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Real Estate Corporate

Huh, Amazon just bought a hotel… but why?

(REAL ESTATE CORPORATE) Amazon is everywhere, and now they are a new owner of a Residence Inn hotel by Marriott in Arlington, Virginia. But for what purpose?

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Open hotel door, is Amazon getting into hotel hospitality?

Amazon is everywhere these days. It is a delivery service that offers free two-day shipping with Amazon Prime. It is a grocery store with its food delivery service, Amazon Fresh. It is a television and film producer and distributor through the company’s Amazon Studios. And now, is it a hotel?

The giant e-commerce company has recently purchased the Residence Inn by Marriott near its second North American headquarters (HQ2) in Arlington, Virginia. But, no need to fret, Amazon isn’t going to be a hotel chain any time soon… yet. However, the company has tried steering in that direction already with Alexa for Hospitality, which offers a voice control system for hotels.

This hotel is part of the 11.6-acre development expansion in PenPlace — Arlington County’s largest undeveloped lot. But, the hotel isn’t what Amazon is interested in. The location is. According to an Amazon spokesperson, the hotel will be demolished. Even though it doesn’t need to be removed for development to continue, it’s still going to be taken down. With it gone, Amazon will be able to “maximize its new space and create a cohesive employee campus that aligns with its vision.” According to Forbes, Amazon has committed to employing 25,000 people by 2030. So, it’s going to need to maximize that space to fit everyone in it.

And, this expansion comes with a $148.5 million price tag. Acorn Development LLC, a subsidiary of Amazon, from Blackstone Group LP made the purchase back in September this year. In July of 2019, Blackstone had purchased the property for only $99.1 million. By Amazon purchasing the property, Blackstone profited almost $50 million.

With the hospitality industry being hit so hard by the pandemic, will other companies follow Amazon’s lead? Will they see hotels as an opportunity to acquire a good amount of space for a sweeter price with the added bonus of not having to deal with the landlords?

In a statement, Frank Cohen, chairman and CEO of Blackstone’s non-traded real estate investment trust, said, “This sale illustrates our ability to generate value for our investors by identifying attractive real estate assets in desirable locations. We will continue to invest in assets where we have high conviction and selectively sell where we see compelling pricing.”

While this all makes sense, I’m not so sure if buying hotels is going to be something all companies will shift to. In this case, the Residence Inn in Pentagon City that Amazon purchased helped the company secure control over an entire 11-acre square block in PenPlace. So, Amazon’s decision is not based on the hotel. Instead, it is based on how purchasing that hotel property is going to help them achieve its HQ2 plans.

However, hotels as real estate could be a benefit for struggling hotels. Hotels who might not be able to sail through this storm could try to get as much as they can. And investors, maybe they could make a profit like Blackstone.

Veronica Garcia has a Bachelor of Journalism and Bachelor of Science in Radio/TV/Film from The University of Texas at Austin. When she’s not writing, she’s in the kitchen trying to attempt every Nailed It! dessert, or on the hunt trying to find the latest Funko Pop! to add to her collection.

Real Estate Corporate

This Zillow patent application is WILD, threatens entire real estate industry

(NEWS) Zillow has applied for another patent on their mission to outgun the entire real estate industry – will the government grant them yet another win?

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Zillow

Zillow has added yet another crippling entry to their long list of patent grabs, this time focusing on a computation model that emphasizes 360-degree videos’ role in creating floor maps.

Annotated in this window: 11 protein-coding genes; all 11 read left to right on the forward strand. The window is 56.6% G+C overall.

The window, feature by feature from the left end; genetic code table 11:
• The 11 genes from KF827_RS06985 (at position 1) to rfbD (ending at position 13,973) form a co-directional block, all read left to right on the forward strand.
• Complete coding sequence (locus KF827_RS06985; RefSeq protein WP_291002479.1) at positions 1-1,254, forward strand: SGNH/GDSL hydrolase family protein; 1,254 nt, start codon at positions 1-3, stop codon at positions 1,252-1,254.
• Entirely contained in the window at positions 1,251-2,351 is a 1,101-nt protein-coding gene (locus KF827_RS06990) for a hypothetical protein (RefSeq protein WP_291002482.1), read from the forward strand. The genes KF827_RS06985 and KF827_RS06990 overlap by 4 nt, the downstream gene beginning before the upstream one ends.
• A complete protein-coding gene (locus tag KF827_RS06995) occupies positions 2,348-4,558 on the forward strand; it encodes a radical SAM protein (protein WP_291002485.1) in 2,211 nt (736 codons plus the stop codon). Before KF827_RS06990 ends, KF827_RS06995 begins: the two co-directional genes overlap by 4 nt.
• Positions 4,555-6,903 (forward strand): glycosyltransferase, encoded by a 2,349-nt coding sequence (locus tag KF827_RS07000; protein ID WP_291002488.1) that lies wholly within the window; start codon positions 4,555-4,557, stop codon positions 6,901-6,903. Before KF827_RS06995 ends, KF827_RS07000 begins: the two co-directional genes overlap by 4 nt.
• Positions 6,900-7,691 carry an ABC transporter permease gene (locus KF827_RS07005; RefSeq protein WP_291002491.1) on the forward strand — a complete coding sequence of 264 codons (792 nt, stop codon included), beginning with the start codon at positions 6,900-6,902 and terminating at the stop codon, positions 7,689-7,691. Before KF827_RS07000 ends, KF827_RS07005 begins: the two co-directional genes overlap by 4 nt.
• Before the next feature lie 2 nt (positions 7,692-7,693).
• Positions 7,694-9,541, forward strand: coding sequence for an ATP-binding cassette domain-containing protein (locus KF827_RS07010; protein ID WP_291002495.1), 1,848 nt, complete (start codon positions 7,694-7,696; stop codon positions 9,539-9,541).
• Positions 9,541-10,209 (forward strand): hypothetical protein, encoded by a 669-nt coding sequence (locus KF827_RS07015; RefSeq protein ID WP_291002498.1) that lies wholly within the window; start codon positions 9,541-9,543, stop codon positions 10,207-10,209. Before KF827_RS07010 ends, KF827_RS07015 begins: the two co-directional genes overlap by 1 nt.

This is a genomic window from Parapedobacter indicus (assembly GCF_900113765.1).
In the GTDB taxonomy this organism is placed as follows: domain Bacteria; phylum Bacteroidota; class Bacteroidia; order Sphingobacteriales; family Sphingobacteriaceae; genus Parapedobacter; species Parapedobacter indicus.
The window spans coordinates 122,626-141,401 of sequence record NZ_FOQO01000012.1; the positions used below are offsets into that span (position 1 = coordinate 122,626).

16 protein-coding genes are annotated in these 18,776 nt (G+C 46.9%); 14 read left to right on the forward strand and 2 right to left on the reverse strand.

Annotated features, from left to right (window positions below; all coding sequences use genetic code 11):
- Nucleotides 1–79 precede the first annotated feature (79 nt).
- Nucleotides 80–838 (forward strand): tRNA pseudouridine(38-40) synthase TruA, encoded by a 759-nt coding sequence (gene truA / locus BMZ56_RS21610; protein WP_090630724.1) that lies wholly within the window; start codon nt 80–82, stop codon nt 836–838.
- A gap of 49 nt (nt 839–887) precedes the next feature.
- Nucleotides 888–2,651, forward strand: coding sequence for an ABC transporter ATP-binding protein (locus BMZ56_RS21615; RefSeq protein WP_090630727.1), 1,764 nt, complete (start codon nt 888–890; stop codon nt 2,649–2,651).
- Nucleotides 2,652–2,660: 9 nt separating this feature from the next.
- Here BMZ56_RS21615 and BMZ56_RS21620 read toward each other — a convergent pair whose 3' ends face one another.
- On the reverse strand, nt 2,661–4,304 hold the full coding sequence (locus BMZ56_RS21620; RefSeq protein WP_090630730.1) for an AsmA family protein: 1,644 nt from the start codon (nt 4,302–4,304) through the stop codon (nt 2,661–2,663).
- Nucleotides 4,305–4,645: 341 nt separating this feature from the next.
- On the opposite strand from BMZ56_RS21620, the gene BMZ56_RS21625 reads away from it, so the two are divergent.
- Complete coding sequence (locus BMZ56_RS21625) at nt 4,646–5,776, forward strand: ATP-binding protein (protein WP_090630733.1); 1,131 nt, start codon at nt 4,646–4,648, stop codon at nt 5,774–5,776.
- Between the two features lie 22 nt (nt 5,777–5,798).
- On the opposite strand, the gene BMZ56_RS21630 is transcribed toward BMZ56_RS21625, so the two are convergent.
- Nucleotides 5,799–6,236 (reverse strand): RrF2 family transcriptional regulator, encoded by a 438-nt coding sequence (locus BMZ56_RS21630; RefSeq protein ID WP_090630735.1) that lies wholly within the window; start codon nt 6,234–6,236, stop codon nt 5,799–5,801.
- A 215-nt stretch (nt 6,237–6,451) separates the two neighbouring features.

The patent, if granted, would give Zillow domain over the process of recording, analyzing, and presenting such videos in conjunction with real estate services.

The official title of the patent is “Generating Floor Maps For Buildings From Automated Analysis Of Visual Data Of The Buildings’ Interiors,” leaving little to the imagination: The respective processes of creating, analyzing, and sharing those floor maps all fall under the heading of the patent.

The patent also specifies “automated operations” in the abstract, implying that the method of capture all the way through analysis and sharing could be performed automatically via the aforementioned “computing devices.”

Zillow clearly intends to use the results of this process for both further development of their automation (“controlling navigation of devices”) and for customer use while viewing properties virtually (“display on client devices in corresponding GUIs”).

The videos themselves can be “continuous” in that they are recorded by a camera moving seamlessly through the house from room to room; similarly, the videos may be “acquired without obtaining any other information about a depth from the path to any surfaces in the house,” resulting in what one might identify as the modern equivalent of a virtual tour.

The end result of such a video, at least for clients, is the ability to view and control an uninterrupted sequence of movement through a property. At any given time, the client could theoretically pause and “look around” using the 360-degree controls; this process would, ultimately, simulate actual movement through the home.

Naturally, this patent is worrying for the same reason Zillow’s past patents have been problematic: It’s too broad.

360-degree video is an obvious choice for real estate services looking to create a virtual experience that is interchangeable with an in-person tour, and–between accessibility issues and social distancing protocols of the last year–it’s an increasingly necessary option for real estate providers who want to stay afloat.

If Zillow is able to secure this patent, competitors will have to find another way to create their virtual tours–one that, in the ever-tightening web of options not proprietary to Zillow, is sure to drive even the most loyal clients into Zillow’s patent-snatching arms.

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Real Estate Corporate

Zillow’s overly generic patent application is further proof they could be suing you soon

(REAL ESTATE) Zillow has been on a patent rampage in recent years, and this most recent application is so wildly generic, we would laugh, but the government has a track record of approving their every wish, making all other real estate sites vulnerable to lawsuits.